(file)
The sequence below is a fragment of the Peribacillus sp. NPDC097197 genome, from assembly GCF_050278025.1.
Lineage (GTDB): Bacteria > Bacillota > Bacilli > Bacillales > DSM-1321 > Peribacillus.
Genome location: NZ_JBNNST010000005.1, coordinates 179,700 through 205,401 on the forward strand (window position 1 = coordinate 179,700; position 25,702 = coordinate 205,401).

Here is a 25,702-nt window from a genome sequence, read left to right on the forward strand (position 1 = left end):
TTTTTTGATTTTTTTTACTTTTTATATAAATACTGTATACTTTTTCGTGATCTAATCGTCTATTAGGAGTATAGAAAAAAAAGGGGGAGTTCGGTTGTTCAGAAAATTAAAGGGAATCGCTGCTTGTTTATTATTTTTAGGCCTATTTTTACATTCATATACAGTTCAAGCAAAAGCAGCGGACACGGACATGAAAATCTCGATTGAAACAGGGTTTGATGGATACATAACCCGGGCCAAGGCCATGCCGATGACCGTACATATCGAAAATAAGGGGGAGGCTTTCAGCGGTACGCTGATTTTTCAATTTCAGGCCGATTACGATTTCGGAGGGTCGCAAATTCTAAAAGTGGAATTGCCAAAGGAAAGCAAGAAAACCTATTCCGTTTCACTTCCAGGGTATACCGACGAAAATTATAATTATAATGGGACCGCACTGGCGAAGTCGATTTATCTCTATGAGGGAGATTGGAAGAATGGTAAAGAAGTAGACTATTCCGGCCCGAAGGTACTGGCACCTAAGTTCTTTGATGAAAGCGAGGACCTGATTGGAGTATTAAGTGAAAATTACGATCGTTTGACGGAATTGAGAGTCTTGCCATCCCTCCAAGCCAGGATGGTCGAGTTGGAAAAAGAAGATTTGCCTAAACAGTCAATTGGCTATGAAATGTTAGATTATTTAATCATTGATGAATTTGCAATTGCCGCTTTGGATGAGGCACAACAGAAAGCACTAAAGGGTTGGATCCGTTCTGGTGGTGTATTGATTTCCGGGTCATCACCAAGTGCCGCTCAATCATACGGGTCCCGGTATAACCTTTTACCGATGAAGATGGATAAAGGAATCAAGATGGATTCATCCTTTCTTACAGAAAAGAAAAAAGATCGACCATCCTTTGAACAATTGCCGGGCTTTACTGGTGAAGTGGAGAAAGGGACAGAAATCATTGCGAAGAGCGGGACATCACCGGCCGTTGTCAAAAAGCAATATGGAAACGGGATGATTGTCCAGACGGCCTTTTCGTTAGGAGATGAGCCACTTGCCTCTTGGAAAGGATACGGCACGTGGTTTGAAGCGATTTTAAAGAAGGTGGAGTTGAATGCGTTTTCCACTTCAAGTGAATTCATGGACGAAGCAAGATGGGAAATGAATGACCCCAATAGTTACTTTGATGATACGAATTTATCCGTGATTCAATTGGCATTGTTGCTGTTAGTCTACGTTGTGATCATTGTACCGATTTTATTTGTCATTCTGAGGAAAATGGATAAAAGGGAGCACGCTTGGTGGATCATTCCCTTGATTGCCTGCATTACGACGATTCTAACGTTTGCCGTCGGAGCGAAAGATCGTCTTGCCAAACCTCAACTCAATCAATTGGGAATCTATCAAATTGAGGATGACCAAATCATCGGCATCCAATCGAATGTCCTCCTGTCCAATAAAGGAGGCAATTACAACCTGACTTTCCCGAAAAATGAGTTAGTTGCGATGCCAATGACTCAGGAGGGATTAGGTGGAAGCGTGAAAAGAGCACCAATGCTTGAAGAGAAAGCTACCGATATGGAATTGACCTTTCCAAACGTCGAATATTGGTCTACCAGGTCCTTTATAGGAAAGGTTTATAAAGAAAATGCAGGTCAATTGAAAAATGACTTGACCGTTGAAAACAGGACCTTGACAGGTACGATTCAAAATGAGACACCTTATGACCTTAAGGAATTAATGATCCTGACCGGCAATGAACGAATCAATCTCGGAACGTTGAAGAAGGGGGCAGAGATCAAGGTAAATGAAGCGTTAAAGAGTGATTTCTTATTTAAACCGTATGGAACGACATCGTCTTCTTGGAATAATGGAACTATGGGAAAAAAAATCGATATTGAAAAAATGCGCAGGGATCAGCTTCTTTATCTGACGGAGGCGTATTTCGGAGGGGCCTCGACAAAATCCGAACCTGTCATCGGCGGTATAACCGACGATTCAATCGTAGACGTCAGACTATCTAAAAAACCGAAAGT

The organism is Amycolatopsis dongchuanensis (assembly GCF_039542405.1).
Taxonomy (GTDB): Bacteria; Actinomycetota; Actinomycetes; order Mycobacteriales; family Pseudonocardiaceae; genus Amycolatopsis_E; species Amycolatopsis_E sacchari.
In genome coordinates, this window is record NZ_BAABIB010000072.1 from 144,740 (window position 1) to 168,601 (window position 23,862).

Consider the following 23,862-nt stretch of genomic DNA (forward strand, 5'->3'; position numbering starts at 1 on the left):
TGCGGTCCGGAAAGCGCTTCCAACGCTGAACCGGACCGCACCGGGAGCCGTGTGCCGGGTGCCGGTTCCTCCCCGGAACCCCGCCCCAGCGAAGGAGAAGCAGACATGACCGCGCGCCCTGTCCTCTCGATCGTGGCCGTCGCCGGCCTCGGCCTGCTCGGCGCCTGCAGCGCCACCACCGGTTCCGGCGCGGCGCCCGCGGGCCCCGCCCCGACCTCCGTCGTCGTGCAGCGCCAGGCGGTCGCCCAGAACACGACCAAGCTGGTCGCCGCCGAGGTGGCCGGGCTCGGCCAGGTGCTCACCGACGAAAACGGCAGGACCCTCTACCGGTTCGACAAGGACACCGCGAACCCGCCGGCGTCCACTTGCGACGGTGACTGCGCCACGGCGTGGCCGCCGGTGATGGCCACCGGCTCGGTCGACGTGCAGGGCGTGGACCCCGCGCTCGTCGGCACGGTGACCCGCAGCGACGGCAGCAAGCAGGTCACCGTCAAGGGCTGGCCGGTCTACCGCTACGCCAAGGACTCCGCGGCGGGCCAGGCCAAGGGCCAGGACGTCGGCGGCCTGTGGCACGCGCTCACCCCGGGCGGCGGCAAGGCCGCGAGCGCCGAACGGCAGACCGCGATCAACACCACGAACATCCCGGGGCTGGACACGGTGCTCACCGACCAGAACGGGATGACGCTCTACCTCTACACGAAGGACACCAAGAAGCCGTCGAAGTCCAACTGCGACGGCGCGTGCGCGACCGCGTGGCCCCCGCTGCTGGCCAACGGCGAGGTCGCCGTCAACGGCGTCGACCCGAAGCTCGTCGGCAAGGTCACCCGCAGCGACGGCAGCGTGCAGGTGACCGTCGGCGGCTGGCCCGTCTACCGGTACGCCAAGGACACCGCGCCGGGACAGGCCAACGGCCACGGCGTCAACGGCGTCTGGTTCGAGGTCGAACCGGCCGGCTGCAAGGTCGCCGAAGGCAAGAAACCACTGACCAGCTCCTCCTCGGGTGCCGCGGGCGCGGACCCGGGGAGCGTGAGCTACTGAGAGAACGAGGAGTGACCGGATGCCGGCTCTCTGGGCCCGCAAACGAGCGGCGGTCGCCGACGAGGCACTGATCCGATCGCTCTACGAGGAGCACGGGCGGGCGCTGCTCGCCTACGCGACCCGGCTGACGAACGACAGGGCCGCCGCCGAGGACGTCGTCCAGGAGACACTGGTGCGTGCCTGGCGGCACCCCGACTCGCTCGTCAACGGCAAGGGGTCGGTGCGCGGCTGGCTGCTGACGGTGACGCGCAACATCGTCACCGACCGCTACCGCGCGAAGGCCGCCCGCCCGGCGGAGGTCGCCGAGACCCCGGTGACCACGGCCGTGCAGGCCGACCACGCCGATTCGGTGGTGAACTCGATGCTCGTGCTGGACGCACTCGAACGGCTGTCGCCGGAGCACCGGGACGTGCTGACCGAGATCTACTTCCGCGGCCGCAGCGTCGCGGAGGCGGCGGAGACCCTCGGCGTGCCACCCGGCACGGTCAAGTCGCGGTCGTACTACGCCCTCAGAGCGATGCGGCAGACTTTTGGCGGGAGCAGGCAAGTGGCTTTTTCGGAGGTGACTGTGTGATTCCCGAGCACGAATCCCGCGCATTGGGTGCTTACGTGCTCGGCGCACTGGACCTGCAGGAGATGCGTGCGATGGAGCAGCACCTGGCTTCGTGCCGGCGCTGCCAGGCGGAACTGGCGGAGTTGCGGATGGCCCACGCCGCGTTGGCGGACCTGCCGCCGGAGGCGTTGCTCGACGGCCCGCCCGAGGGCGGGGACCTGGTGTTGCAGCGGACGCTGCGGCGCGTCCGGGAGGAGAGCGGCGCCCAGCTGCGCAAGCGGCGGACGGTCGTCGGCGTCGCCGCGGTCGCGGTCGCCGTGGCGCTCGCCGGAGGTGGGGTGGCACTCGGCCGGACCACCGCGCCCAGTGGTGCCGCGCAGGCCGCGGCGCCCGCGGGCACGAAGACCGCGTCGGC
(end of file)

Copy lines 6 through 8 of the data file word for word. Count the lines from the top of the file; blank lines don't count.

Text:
The organism is Amycolatopsis dongchuanensis (assembly GCF_039542405.1).
Taxonomy (GTDB): Bacteria; Actinomycetota; Actinomycetes; order Mycobacteriales; family Pseudonocardiaceae; genus Amycolatopsis_E; species Amycolatopsis_E sacchari.
In genome coordinates, this window is record NZ_BAABIB010000072.1 from 144,740 (window position 1) to 168,601 (window position 23,862).